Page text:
This recipe for Moroccan Fish Tagine with Chermoula and Vegetables is one of the most popular ways to prepare fresh fish in Morocco. First the fish is marinated in a zesty herb and spice mixture called chermoula, then it’s layered with potatoes, carrots, tomatoes and green peppers in a tagine for slow braising. Traditionally tagines are cooked over a fire or charcoal in a special brazier, but these days it’s more common to see home cooks using a stove instead.
I like to include sliced onions as a base for the other veggies — the onions caramelize on the bottom and are delicious all on their own — and I also garnish the tagine with a chili pepper or two which is enjoyed as a condiment. Instead of using onions as the base, you can arrange sticks of celery across the bottom of your tagine or use small skewers. This avoids the other ingredients scorching from direct contact with the bottom of the tagine.
As with other tagines, this one is intended to be served directly from the tagine, with each person eating from their own side of the dish using Moroccan bread in lieu of utensils. Offer it as a one-dish meal or serve it alongside salads or other fish dishes such as Sardines Stuffed with Chermoula.
A classic Moroccan tagine of chermoula-marinated fish and veggies. Preserved lemon, olives and Moroccan spices add additional flavor.
In Morocco we make this tagine with meagre, sea bass, sea bream or any other firm, thick fish. You can also use whole sardines, whole whiting or conger eel. The latter can be fatty but offers the advantage of having relatively few bones to contend with at the table.
- 35 oz. firm thick fish, cut into pieces
- 1 batch chermoula (see below)
- 1/3 cup olive oil
- 1 large onion, thinly sliced
- 2 large potatoes, cut into 1/4" (0.5 cm) slices
- 1 or 2 carrots, cut into 1/4" (0.5 cm) sticks
- 2 tomatoes, sliced
- 2 bell peppers (any color), thinly sliced, seeds removed
- fresh lemon slices for garnish
- 1/2 cup red or green olives (optional)
- 1 preserved lemon, quartered (optional)
- 1 or 2 fresh chili peppers, for garnish (optional)
- 1 teaspoon ginger
- 1/2 teaspoon salt (or to taste)
- 1/2 teaspoon pepper
- 1/2 teaspoon turmeric
- 2 cups fresh cilantro (about 1 large bunch), finely chopped
- 4 cloves garlic, very finely chopped or pressed
- 1 tablespoon cumin
- 2 teaspoons paprika
- 1 teaspoon salt
- 1 teaspoon ginger (optional)
- 1/4 teaspoon cayenne pepper (optional)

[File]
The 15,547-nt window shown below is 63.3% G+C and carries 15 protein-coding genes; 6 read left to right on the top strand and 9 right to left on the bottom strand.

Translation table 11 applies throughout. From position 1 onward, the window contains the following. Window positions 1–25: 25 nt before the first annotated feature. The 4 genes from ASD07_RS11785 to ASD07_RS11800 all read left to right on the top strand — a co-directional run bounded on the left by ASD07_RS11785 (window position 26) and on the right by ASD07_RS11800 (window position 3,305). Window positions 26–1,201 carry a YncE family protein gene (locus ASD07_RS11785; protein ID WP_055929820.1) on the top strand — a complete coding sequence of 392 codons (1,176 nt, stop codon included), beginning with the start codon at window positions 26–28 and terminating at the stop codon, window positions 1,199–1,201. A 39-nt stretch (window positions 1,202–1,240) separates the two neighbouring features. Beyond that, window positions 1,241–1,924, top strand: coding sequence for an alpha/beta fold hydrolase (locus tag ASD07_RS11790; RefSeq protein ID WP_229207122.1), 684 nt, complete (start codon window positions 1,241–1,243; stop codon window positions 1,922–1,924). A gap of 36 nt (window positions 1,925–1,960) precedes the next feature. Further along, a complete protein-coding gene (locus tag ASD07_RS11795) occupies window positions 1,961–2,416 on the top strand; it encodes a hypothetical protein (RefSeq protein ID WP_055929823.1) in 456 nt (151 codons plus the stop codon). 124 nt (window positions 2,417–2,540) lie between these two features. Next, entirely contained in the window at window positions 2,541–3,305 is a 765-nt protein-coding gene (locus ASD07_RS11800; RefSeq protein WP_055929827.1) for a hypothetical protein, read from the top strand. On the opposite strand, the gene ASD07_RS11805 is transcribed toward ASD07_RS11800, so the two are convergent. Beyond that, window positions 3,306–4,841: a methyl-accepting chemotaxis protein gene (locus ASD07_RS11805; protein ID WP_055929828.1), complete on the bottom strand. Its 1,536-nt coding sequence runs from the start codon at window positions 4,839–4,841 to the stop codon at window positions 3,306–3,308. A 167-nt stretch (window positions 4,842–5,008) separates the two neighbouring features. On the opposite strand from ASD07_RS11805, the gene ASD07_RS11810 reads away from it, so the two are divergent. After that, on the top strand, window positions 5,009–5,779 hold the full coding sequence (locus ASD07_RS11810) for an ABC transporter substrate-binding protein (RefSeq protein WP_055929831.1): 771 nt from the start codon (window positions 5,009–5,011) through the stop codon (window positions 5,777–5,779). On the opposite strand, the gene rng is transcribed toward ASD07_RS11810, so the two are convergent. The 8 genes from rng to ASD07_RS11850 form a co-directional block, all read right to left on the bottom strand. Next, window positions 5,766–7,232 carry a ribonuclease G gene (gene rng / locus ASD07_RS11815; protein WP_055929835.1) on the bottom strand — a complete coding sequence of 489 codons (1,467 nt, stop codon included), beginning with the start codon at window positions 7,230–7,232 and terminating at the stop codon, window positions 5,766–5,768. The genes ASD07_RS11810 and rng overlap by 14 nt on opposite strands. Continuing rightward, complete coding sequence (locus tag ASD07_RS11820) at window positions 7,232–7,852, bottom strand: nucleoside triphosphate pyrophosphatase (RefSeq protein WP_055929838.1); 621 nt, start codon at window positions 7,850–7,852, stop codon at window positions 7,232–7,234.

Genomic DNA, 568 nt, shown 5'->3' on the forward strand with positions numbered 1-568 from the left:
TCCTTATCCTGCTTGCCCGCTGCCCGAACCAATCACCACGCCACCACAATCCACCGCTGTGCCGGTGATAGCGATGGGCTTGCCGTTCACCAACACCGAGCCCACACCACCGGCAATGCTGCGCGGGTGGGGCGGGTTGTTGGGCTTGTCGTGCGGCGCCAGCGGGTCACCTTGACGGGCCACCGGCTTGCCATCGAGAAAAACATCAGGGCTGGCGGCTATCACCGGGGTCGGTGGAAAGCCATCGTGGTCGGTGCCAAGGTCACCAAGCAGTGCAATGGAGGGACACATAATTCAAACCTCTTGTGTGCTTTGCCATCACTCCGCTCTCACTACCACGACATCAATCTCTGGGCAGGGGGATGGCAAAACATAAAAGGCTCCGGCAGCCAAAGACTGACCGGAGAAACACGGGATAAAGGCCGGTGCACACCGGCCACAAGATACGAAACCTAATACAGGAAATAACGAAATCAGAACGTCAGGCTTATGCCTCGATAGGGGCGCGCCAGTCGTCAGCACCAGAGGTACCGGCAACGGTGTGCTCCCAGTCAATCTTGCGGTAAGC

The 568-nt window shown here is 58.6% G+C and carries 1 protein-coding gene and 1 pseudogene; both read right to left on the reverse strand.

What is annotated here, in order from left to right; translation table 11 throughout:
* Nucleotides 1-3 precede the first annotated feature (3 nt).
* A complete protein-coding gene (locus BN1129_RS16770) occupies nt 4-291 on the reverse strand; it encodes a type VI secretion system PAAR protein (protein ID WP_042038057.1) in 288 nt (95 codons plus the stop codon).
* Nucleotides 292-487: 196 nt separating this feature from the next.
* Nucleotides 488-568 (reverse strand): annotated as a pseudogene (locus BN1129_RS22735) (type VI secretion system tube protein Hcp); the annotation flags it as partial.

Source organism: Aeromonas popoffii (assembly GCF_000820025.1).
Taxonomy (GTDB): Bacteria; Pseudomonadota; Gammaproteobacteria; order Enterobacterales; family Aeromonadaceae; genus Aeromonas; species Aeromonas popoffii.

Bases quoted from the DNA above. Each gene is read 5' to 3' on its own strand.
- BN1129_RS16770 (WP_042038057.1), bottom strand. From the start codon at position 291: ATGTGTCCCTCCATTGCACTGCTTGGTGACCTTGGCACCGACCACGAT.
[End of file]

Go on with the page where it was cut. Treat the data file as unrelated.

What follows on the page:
- 1/4 teaspoon saffron threads, crumbled (optional)
- 3 tablespoons vegetable or olive oil
- 2 tablespoons fresh lemon juice, approx.
Place all chermoula ingredients in a bowl and stir to combine. If the marinade is thick and paste-like, thin its consistency with a little more oil or lemon juice or a tablespoon or two of water.
Reserve half of the chermoula marinade; cover and refrigerate until needed. Use the other half to marinate the fish, coating each piece thoroughly with the chermoula. Cover and leave to marinate in the fridge for at least 2 hours or overnight.
Add the olive oil to the base of a large tagine or a deep skillet. Add the sliced onion, covering as much of the tagine as possible. This serves as a bed for the remaining ingredients.
Arrange the sliced carrots over the onion, then arrange the potato slices over the carrots. Sprinkle with the salt, pepper, ginger and turmeric.
Arrange the sliced tomatoes atop the seasoned potatoes, then distribute the reserved chermoula over the tomatoes.
Add the fish and its marinade, then garnish the fish with the sliced peppers, chili peppers and lemon slices. Add the olives all around.
Add 1/4 to 1/2 cup water to the tagine, cover and place over medium-low to medium heat. (Use a diffuser beneath the tagine if cooking over a heat source other than gas.)
Allow the tagine to slowly reach a simmer, then continue simmering over medium-low heat for about 1 hour, or until the fish and veggies are cooked and the liquids are reduced to a thick sauce.
If you'd like to add preserved lemon, do so now. Allow a few minutes for the lemon to heat through, then remove the tagine from the heat and serve.
- If using conger eel, you may not need to add any water to the tagine as the eel tends to release liquid as it cooks.
- If at the end of cooking you find you have excessive sauce in the tagine and don't have time to wait for it to reduce, you can carefully ladle or pour out the sauce into a small saucepan to reduce separately. Add the thickened sauce back to the tagine for serving.
- Preserved lemons will add quite a bit of saltiness which is why they're added as a garnish at the end. If you'd prefer to add them at the beginning of cooking so they can flavor the sauce, omit the salt when seasoning the vegetables.
- In the North of Morocco another type of clay vessel called a tagra is used for fish tagines. Many, if not most, tagras do not have covers. Covering the tagra loosely with aluminum foil should work fine.